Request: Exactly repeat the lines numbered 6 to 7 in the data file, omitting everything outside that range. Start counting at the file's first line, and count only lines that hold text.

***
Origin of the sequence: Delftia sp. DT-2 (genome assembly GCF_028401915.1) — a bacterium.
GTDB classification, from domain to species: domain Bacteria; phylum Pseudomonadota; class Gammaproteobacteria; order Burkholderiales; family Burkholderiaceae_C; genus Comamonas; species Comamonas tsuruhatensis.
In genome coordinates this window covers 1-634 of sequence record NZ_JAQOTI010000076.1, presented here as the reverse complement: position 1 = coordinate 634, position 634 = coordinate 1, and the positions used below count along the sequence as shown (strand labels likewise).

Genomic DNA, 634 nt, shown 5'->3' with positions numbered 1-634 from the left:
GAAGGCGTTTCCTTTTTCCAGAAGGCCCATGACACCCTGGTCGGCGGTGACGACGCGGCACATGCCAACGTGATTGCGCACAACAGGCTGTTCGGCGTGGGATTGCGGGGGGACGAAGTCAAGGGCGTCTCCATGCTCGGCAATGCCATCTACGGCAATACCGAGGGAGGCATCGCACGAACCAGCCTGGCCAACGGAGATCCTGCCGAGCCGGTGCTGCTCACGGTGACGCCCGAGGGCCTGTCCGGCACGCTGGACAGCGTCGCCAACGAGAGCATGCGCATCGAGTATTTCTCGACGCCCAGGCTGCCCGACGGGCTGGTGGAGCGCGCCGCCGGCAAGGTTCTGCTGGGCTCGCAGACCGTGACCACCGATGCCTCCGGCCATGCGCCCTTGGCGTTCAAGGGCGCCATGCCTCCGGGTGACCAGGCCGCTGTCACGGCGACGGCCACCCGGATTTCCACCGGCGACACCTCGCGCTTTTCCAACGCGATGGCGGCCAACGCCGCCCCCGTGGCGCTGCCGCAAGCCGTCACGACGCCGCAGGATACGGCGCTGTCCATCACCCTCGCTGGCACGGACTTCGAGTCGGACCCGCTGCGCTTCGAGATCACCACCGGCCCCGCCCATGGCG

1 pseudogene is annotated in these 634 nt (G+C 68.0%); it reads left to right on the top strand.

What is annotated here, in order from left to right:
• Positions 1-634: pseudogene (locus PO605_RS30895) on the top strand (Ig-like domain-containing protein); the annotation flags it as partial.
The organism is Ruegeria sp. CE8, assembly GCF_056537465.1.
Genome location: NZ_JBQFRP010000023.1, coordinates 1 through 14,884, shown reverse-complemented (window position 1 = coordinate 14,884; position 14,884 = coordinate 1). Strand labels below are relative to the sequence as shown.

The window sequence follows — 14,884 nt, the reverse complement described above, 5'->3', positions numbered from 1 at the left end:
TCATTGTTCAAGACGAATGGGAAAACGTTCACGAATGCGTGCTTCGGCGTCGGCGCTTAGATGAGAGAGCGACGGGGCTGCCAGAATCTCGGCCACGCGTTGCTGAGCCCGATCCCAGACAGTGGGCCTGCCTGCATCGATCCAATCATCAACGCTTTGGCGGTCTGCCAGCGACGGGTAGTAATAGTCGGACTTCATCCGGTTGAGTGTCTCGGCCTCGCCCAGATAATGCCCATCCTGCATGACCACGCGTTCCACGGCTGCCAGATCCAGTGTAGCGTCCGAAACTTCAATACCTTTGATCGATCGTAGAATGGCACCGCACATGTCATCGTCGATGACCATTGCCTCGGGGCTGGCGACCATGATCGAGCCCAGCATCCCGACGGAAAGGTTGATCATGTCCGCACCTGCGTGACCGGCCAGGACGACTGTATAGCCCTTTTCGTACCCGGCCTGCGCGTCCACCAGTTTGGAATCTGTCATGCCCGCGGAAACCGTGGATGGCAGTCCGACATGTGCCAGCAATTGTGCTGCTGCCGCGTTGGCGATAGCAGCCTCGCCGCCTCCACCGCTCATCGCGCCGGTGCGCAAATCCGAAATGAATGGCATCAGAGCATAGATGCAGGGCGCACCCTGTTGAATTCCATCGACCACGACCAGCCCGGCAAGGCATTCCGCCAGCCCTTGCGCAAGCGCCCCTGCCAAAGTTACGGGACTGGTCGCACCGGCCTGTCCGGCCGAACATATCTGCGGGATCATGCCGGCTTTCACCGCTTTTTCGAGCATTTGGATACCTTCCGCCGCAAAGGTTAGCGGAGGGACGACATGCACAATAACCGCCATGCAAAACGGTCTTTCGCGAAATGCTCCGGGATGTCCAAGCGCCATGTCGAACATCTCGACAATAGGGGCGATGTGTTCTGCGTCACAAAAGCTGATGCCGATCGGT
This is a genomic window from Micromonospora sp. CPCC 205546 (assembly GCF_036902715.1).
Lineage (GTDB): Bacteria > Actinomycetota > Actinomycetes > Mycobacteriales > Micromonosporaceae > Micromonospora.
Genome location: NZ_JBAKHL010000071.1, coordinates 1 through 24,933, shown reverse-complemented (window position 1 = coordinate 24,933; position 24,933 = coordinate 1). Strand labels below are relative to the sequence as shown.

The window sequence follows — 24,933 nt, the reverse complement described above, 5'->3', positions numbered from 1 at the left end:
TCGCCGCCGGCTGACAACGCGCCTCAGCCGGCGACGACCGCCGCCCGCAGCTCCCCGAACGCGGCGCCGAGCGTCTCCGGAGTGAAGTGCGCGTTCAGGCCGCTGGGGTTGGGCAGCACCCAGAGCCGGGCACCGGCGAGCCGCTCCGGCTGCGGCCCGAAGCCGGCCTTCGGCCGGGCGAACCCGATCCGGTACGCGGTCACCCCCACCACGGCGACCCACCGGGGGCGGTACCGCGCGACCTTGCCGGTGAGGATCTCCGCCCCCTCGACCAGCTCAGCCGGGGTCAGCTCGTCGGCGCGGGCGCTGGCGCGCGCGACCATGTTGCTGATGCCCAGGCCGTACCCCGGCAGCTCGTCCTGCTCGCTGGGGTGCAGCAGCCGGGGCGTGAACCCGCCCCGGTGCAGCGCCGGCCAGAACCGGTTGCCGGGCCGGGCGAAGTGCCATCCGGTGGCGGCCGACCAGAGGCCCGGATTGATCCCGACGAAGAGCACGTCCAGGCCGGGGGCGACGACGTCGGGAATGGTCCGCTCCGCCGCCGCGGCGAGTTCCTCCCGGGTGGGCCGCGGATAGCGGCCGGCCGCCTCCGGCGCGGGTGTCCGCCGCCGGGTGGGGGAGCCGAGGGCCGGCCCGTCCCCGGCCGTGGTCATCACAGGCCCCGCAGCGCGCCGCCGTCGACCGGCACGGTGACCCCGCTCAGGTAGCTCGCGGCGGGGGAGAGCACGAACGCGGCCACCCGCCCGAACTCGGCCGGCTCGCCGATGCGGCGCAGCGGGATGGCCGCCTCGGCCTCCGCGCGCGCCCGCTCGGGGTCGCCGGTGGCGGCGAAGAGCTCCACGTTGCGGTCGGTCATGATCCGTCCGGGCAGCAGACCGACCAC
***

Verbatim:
1 pseudogene is annotated in these 634 nt (G+C 68.0%); it reads left to right on the top strand.

What is annotated here, in order from left to right: